Inoculations, Suffrage and People’s Votes

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On Saturday I, along with many others, went to London to campaign for a People’s Vote on the Brexit deal. The whole Brexit issue is contentious and I feel it is important for politicians to know that they are being scrutinised. This is particularly since the right to vote is, in historical terms, quite a recent and precious thing.

A little over a hundred years ago my Great Aunt Margaret was preparing to travel, as a nurse, to Serbia – where the final acts of the First World War were still ongoing. The overview of her letters can be found here, and an early postcard from 9th September 1918 shows a confirmation of receipt of her her inoculation certificate (although against what is not specified).

The postcard is sent from the Scottish Women’s Hospitals for Foreign Service, but in a voting context the interesting part is the top heading of the postcard, which shows that this was part of the National Union of Women’s Suffrage Societies. (There is much information about these in the linked Wikipedia articles). Margaret Box appears in the List of SWH names.

Even after the 1918 Representation of the People Act, Margaret would not have had a vote, as she was only 27, and the franchise only extended to women who were over 30, and even then only if they were registered property owners.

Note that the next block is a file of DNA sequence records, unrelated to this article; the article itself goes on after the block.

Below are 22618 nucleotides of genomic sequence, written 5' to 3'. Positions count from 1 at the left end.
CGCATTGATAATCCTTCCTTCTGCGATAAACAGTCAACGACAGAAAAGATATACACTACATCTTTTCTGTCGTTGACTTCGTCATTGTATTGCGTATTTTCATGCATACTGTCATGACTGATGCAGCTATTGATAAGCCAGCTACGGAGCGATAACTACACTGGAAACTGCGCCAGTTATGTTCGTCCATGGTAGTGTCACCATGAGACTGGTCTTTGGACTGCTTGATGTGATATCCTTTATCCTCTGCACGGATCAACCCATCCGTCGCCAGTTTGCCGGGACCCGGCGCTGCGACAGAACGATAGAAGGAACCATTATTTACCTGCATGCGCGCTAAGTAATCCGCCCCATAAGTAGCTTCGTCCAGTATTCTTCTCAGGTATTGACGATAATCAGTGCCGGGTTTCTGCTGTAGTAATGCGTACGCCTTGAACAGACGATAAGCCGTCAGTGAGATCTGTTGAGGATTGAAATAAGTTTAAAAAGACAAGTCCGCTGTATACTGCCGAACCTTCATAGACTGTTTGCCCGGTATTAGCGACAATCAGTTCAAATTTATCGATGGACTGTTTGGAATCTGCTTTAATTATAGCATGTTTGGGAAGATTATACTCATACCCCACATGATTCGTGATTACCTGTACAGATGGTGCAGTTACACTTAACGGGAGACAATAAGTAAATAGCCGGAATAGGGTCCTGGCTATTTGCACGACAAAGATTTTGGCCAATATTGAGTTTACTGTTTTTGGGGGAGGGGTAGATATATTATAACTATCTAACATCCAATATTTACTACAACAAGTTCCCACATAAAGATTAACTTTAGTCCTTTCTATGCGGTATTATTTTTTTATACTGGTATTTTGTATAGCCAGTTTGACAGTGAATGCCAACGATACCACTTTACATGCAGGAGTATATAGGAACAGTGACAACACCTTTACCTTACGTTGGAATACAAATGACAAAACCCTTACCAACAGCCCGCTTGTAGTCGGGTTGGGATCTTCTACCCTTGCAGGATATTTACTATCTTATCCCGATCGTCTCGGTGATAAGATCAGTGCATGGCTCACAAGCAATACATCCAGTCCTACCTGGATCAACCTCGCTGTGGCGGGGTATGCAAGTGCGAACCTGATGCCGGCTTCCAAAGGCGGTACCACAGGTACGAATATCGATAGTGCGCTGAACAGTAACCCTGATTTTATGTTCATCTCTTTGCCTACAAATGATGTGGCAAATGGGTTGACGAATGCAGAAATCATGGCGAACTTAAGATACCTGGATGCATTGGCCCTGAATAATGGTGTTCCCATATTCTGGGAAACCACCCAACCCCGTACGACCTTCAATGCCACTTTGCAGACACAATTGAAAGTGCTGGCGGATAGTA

Inoculations, Voting and Marching

I tend to think of some things in terms of Information, so from that viewpoint an Inoculation is a signal, being sent to your body that says ‘Watch out for stuff like this’. Signaling in your body is very important to keep you alive and well, and people where that signaling system breaks down do not usually survive long.

In the same way the flow of information, in both directions, between the people and politicians is essential for a healthy democracy. If – as they claim, and as I believe the majority of politicians do – Government exists to carry out the will of the people, then sending signals, by voting, referendums, writing letters, sending petitions and sometimes, by marching is important. Information should flow in the other direction also, and that information should be honest and trustworthy.

Sending distorted information to the public, as an untrustworthy signal, to invoke a particular response, will be exposed by the eye of history (or sometimes earlier by investigative journalists), but breakdown in this signaling process is as bad for the body politic as Leprosy (with its damage to the ability to feel pain) is for the human body.

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